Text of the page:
schadenfreude

Sep 30, 2016

airberlin pays dearly for its contempt for grammar and other mistakes

If this had been happening in Australia, airberlin would have closed down and auctioned its routes and assets

Ben Sandilands — Editor of Plane Talking

Ben Sandilands

Editor of Plane Talking

airberlin jets at Tegel when they really should be at the much delayed new Berlin airport
airberlin jets at Tegel when they really should be at the much delayed new Berlin airport

Supporting the theory that airlines that fool around with grammar by using infantile lower or mixed case branding in their titles are doomed, airberlin has announced a humiliating restructuring in which it has given a large part of its fleet to arch rival Lufthansa in a short term lease.

In fact, the diminutively titled German carrier has actually reduced its fleet by half, and its workforce by only 15 percent, as the Etihad Airways Partner tries what might be seen as a desperate attempt at medium term survival by throwing itself at the mercy of the dominant national carrier.

The extent of the problem, and the painful if rather novel package of solutions being undertaken, is spelled out in excruciating detail in this Bloomberg report.

The Australian market saw broadly similar pressures destroy Ansett, but the airline was first gutted and abandoned by Air NZ in 2001 and finally went out of business, as Ansett Mark II in 2002 without anyone ever suggesting it give up its A320s to Qantas.

The German air travel market is similarly at the mercy of the rise of low cost brands like Ryanair, easyJet and Wizz and it seems, the new and customer punishing remake of British Airways, as Qantas and Ansett were to the onset of Impulse and Virgin Blue.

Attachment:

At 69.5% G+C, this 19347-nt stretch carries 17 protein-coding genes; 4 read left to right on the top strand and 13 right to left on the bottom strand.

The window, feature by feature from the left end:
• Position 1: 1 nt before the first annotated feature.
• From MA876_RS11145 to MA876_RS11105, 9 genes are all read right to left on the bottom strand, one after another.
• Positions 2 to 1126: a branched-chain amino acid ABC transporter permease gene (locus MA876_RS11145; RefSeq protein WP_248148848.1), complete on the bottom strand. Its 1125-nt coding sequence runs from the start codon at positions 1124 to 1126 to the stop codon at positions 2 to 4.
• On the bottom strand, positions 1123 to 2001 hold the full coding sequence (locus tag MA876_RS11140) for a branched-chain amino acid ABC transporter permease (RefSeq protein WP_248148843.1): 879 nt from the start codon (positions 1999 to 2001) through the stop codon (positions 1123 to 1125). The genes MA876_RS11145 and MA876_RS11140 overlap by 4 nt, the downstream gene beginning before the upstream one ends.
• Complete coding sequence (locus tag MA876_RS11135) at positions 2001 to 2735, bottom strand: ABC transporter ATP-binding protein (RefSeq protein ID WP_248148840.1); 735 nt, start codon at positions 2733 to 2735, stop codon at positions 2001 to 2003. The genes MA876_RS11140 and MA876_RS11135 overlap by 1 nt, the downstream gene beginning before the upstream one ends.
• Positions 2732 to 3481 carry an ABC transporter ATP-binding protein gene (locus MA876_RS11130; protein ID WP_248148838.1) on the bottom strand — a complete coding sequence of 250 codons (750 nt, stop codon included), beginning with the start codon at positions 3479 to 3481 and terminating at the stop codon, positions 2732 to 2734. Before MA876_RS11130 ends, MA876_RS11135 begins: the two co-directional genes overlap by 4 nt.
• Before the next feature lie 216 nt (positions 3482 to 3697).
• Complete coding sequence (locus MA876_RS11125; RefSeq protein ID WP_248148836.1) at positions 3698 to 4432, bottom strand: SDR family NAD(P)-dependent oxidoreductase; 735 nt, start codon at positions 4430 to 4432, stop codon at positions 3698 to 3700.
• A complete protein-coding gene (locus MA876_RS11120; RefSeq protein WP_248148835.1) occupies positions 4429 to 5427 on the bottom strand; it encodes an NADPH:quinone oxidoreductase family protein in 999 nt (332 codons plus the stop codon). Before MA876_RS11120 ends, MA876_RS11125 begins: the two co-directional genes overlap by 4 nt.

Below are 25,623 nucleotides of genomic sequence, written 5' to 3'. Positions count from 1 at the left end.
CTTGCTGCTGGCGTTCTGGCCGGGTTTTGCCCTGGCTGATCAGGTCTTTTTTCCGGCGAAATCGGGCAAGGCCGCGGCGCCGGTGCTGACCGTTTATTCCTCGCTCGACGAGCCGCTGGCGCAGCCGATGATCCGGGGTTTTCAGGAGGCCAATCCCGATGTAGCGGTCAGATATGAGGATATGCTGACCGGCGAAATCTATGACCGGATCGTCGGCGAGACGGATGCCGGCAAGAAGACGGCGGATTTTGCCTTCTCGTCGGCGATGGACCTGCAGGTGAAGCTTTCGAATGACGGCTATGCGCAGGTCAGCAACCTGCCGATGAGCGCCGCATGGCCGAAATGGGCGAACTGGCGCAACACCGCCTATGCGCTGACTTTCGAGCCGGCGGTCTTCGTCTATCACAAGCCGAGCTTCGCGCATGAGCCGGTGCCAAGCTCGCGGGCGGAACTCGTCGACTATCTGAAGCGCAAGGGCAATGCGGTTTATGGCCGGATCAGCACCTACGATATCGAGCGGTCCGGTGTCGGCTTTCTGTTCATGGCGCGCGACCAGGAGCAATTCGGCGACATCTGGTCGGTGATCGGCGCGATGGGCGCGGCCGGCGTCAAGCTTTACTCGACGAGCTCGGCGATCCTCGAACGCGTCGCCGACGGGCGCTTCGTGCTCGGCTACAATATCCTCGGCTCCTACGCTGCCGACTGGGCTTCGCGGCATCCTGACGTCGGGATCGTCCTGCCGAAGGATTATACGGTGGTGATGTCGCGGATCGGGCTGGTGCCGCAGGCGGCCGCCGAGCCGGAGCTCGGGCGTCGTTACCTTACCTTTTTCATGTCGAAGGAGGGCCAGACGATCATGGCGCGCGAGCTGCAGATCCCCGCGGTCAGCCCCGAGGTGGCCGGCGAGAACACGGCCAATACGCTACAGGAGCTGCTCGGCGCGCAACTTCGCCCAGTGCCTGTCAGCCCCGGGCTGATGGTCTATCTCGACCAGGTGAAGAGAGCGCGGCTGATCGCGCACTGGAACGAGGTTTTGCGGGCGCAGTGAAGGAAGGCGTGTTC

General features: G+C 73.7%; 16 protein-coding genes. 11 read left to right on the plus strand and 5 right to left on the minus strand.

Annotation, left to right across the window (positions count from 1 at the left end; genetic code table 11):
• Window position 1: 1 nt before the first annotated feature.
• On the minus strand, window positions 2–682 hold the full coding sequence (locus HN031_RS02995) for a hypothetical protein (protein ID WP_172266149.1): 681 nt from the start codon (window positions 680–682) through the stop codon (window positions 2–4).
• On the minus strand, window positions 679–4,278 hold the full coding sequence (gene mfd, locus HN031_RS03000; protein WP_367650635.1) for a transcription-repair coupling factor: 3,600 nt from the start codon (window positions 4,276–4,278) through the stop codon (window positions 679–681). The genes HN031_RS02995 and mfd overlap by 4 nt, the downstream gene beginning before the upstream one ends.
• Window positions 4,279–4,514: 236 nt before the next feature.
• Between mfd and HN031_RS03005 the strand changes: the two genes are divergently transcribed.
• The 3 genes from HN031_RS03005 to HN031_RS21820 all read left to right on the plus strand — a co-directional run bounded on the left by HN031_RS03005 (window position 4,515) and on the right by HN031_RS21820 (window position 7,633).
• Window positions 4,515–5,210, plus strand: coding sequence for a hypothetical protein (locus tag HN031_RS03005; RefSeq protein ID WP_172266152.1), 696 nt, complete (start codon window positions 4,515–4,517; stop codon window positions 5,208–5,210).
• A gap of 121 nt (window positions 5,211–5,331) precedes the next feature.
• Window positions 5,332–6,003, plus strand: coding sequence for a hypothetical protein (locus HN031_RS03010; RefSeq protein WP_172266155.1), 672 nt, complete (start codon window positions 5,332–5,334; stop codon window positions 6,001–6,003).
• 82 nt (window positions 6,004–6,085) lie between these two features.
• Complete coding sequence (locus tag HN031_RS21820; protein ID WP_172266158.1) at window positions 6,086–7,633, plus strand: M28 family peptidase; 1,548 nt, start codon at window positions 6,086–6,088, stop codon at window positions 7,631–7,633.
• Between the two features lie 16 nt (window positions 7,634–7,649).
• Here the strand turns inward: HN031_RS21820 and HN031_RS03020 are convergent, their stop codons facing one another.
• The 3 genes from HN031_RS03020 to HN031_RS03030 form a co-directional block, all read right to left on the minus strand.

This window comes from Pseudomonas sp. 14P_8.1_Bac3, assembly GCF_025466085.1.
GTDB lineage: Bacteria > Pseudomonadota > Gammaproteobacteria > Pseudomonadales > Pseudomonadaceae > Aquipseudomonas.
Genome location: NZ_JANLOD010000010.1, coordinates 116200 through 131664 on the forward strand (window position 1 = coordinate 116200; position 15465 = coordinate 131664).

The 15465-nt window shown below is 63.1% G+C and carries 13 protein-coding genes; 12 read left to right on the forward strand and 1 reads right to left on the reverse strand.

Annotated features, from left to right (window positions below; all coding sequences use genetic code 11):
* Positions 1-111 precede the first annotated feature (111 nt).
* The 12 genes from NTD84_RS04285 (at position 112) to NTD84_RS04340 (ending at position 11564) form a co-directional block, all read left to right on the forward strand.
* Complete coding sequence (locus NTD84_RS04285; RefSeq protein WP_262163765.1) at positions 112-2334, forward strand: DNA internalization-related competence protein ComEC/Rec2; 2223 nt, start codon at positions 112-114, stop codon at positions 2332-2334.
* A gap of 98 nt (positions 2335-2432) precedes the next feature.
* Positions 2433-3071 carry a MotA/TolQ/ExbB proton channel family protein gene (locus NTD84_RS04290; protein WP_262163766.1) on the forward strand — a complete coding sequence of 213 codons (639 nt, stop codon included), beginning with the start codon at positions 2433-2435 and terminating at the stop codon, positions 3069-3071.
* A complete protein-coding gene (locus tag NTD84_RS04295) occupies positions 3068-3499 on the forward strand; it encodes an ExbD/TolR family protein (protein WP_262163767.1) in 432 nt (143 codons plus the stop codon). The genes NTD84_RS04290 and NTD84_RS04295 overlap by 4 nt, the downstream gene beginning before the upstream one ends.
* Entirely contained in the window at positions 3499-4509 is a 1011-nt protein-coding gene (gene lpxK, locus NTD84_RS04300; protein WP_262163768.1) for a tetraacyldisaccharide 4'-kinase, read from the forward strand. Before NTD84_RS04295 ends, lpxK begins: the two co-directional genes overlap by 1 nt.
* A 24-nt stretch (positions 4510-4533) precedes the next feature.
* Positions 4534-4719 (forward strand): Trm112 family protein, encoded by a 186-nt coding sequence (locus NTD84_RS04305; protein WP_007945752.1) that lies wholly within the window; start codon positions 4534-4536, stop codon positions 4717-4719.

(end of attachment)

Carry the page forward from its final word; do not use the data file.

airberlin’s course of action resembles in part the actions of Impulse in selling itself to Qantas in 2001, creating a low cost unit within Qantas that was ultimately developed into Jetstar three years later.

What do these antics mean for visitors or business travellers visiting Germany and much of the EC? Not much. Anyone who knows their way around the continent will go for faster city-to-city options on low cost carriers with at least as much if not more legroom than  now found in Lufthansa and British Airways anyhow, and where possible, catch a train, even an ordinary train, from city centre to city centre without having to put up with any airport hassles.

What has happened to airberlin is just a reminder that airlines that lose the plot, and their grammatical capitalisation, can pay a high price for their carelessness.

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2 thoughts on “airberlin pays dearly for its contempt for grammar and other mistakes

  1. Dave M

    Fwiw, one case-tinkering American airline seems to be hanging in there OK (since 1998):
    https://en.wikipedia.org/wiki/JetBlue

  2. Creeper

    Etihad is at risk of being completely distracted by the much needed attention of its loss making partner airlines over its own operation. Jet,Virgin, Alitalia now this…

    Reminds me of Woolworths. Management and Board got so distracted trying to fix it’s loss making hardware venture they lost focus on the core business and competitors ate them alive.

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